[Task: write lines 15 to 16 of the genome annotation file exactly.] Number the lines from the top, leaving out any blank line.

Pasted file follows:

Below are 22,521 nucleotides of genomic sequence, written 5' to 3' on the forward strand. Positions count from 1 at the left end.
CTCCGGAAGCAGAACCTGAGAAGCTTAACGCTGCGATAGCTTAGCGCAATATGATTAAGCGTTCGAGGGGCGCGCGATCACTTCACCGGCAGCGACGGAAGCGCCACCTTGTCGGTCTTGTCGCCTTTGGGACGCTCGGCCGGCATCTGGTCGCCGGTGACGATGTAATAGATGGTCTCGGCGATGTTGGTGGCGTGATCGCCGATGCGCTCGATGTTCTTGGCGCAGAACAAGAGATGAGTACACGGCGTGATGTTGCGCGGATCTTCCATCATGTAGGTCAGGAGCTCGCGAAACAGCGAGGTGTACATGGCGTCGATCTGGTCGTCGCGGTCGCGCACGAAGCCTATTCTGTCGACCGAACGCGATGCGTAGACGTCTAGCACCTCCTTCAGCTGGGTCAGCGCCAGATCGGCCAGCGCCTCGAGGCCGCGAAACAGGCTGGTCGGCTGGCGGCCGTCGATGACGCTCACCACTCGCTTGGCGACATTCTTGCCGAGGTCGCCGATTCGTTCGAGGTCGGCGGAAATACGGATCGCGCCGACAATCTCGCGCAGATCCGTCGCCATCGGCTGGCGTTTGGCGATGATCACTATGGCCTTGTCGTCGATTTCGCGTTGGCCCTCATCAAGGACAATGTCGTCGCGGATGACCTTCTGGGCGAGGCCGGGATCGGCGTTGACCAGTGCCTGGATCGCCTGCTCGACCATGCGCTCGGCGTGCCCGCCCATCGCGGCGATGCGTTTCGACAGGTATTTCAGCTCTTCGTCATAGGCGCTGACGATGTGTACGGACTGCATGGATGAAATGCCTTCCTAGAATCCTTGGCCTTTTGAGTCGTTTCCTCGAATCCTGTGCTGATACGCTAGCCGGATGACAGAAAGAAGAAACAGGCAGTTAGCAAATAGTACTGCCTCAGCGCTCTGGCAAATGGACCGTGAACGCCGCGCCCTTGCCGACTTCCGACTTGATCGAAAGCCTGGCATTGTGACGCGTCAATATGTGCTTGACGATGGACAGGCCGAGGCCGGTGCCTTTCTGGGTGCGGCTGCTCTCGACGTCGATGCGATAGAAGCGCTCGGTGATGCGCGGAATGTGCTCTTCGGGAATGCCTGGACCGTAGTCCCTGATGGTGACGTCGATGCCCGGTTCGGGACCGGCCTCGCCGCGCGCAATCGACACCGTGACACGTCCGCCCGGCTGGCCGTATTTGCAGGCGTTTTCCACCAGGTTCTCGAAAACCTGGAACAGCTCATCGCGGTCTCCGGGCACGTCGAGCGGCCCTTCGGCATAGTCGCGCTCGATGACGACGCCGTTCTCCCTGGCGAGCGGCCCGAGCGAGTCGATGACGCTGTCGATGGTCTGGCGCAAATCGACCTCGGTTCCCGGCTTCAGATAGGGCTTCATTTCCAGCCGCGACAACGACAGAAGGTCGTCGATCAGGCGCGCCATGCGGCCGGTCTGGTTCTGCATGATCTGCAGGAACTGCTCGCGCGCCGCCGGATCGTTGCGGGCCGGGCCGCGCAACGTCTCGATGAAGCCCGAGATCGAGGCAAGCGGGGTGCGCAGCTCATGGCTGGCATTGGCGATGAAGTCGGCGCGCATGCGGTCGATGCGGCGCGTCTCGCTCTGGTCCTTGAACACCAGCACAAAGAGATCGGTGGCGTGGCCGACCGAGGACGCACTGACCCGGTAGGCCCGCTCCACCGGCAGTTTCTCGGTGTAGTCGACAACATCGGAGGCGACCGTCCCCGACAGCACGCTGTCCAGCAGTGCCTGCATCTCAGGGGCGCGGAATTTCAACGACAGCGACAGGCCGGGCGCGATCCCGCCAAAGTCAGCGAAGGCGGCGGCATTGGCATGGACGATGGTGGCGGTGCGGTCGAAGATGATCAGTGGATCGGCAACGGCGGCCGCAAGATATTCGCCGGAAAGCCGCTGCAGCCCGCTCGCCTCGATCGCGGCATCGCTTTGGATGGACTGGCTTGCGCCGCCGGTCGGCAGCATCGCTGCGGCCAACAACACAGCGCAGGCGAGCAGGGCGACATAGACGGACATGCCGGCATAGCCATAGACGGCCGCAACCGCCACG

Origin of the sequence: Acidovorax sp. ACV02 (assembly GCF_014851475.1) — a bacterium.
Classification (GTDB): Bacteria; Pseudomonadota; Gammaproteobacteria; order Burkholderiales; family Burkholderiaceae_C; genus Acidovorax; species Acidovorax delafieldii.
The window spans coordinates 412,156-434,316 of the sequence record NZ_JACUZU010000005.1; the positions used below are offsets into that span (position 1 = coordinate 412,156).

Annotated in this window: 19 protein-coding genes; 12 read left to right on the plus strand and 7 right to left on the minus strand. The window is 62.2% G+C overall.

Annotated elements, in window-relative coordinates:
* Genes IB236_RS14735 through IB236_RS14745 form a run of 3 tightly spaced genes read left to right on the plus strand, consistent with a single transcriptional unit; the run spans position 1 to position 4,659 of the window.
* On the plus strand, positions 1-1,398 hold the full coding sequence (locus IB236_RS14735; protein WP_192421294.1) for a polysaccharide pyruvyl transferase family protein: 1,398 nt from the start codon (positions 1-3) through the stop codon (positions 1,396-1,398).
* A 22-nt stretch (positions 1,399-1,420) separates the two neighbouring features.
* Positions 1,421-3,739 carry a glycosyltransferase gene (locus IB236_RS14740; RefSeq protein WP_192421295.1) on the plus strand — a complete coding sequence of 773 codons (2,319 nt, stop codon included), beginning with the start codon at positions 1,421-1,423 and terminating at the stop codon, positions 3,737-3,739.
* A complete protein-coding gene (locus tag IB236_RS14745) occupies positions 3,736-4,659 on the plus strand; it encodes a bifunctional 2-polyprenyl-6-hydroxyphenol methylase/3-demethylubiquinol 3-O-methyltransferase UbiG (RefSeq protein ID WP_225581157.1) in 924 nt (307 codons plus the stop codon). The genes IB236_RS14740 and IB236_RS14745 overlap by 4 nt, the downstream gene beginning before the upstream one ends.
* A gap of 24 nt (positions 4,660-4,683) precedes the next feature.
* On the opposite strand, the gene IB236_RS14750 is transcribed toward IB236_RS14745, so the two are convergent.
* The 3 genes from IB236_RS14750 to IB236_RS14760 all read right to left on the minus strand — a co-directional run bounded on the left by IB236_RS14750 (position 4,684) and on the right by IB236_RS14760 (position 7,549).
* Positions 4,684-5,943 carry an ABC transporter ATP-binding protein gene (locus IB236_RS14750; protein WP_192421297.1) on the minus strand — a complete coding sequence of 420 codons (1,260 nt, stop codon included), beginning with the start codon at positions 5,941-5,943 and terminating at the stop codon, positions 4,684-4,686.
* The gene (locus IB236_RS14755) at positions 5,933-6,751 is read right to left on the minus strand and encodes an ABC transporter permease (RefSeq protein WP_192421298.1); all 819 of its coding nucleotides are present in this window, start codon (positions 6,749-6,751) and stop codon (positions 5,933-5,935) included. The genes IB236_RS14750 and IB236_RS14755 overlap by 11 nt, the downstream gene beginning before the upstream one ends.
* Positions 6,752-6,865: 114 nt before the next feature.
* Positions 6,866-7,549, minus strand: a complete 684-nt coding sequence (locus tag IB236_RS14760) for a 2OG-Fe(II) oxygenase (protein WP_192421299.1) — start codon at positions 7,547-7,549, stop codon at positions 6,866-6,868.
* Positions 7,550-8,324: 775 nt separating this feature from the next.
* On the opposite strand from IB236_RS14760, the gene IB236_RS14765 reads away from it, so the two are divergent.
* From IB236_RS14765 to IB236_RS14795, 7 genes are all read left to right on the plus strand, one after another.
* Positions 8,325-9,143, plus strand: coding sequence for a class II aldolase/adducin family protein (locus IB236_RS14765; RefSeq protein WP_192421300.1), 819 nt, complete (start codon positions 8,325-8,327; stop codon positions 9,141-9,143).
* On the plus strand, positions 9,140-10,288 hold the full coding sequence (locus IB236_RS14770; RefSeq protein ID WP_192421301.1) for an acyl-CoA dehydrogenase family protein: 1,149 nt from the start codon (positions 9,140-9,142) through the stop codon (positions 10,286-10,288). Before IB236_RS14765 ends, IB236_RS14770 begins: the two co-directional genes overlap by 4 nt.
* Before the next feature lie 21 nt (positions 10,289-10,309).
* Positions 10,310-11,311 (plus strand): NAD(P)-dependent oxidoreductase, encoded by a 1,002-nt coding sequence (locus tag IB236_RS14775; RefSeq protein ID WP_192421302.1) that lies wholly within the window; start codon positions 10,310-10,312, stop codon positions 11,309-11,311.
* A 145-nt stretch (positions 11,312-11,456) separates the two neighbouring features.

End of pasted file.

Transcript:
* The 3 genes from IB236_RS14750 to IB236_RS14760 all read right to left on the minus strand — a co-directional run bounded on the left by IB236_RS14750 (position 4,684) and on the right by IB236_RS14760 (position 7,549).
* Positions 4,684-5,943 carry an ABC transporter ATP-binding protein gene (locus IB236_RS14750; protein WP_192421297.1) on the minus strand — a complete coding sequence of 420 codons (1,260 nt, stop codon included), beginning with the start codon at positions 5,941-5,943 and terminating at the stop codon, positions 4,684-4,686.